|Holiday lights on the Pilgrim Monument take on a|
pinkish glow as the last of the sunset fades into twilight.
I can't swear to it, because I've never been on the shoreline of Boston for the holiday season. Maybe a reader in Boston could tell me. I do know that many people have said it is so, and it seems plausible…
We've got just a couple of days left to enjoy the sight of the Monument in strings of lights for the holidays, with more than 3,100 white lights glowing bright each night until Tuesday, the 6th of January. That's when these luminous strands will be turned off for the season, and a spotlight will once again light the Monument from below.
Here are a few of my favorite spots for a great view or photo of the Monument:
•Near the southwest corner of Commercial and Ryder Streets, in just the right spot, you can capture the view without the power lines in your way.
•On Commercial Street, between The Red Store, The Canteen, and Seamens Bank, again, step around just a bit till you find the right spot to avoid having all of those power lines in your photo. You'll have the top of the Monument, the clock tower on Town Hall and the bell tower on the U.U. Church in your view.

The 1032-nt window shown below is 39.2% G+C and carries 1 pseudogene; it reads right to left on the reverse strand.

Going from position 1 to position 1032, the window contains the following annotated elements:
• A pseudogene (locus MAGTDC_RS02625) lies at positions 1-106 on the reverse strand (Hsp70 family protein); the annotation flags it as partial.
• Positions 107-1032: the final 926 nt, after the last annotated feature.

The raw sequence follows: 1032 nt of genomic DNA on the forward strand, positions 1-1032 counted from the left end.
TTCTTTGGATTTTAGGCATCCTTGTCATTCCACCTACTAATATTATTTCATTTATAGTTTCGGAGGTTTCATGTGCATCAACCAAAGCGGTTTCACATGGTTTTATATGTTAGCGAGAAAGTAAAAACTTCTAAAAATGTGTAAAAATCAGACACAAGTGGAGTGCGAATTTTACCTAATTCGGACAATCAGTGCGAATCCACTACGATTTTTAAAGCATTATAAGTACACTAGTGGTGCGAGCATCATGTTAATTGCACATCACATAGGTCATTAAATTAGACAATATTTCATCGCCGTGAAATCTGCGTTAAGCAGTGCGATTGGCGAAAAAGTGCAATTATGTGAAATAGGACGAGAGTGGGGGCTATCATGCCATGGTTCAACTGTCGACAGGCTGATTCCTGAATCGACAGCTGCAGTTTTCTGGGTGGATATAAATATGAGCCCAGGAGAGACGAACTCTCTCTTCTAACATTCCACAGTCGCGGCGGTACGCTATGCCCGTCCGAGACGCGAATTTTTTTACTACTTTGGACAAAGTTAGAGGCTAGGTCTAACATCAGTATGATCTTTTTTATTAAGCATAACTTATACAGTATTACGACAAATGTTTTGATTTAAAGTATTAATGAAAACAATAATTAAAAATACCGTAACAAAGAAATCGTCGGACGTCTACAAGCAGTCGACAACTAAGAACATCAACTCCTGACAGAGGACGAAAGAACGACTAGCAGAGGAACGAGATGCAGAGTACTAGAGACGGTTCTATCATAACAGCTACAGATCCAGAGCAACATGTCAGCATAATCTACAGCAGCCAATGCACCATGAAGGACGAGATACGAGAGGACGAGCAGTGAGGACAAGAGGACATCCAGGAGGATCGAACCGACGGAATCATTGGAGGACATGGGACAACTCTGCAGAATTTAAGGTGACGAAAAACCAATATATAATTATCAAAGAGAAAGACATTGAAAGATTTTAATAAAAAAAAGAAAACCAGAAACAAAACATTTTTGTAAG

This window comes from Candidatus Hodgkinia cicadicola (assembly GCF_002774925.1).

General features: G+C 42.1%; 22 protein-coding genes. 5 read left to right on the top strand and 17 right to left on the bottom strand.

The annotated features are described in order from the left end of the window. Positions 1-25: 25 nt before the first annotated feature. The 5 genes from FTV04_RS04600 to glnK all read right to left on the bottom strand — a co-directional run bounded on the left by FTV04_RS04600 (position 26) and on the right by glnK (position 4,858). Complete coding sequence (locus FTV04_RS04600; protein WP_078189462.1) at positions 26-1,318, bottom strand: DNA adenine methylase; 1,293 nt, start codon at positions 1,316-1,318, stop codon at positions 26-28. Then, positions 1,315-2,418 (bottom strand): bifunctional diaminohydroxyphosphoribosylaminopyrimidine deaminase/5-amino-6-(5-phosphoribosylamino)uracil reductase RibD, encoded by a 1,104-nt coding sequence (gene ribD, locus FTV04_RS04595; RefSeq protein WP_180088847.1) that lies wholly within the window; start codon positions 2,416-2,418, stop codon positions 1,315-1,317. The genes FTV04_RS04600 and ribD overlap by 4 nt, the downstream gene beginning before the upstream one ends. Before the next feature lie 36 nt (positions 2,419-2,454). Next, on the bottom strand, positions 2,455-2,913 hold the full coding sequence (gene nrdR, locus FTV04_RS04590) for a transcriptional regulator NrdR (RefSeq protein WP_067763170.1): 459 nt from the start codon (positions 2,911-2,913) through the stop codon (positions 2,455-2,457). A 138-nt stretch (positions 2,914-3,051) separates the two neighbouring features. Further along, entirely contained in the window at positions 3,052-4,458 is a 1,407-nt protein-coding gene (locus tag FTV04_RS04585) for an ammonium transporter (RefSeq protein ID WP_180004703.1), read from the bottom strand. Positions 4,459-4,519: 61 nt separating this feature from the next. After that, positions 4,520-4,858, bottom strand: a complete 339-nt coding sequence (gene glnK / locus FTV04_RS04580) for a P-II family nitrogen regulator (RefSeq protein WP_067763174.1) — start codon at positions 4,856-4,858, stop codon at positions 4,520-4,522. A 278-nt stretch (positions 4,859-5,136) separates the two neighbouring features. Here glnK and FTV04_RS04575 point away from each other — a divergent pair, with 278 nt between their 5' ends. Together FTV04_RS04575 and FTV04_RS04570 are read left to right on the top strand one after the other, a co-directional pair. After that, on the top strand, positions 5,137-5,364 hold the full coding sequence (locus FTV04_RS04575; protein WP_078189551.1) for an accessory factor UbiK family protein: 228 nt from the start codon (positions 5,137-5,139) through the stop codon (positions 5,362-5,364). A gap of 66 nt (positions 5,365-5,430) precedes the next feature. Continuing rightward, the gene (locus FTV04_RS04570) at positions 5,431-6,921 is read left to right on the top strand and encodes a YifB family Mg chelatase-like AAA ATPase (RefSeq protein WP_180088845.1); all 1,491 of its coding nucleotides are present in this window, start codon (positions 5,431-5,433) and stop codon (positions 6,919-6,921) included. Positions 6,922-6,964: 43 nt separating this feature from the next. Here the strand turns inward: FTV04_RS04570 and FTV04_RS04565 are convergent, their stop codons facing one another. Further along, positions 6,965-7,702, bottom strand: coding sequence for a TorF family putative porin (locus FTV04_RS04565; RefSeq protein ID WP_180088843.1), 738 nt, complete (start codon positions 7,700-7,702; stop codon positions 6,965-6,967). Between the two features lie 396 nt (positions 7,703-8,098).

•On Jerome Smith Road, just east of Winslow Street.
•Next to the little chapel at the top of the big hill in the cemetery.
•About halfway down Cemetery Road, all the power lines and wires disappear.
•On the far, far east end of Commercial Street (Route 6A) near Snail Road. The view from just in front of Bay Colony condos shows the lights of the Monument reflecting on Provincetown Harbor on a calm night.
•On Beach Point, in North Truro. The beachfront at condos and motels along Shore Road (Rout 6A) gives a nice, distant view of the Monument across Provincetown Harbor. Days' Cottages, for example, are closed for the winter, and at this time of year you can get away with parking there for a few minutes and stepping between the cottages for the view of Provincetown's shoreline.
Find yourself a spot and take a few moments to enjoy this Provincetown holiday tradition before it disappears for the season.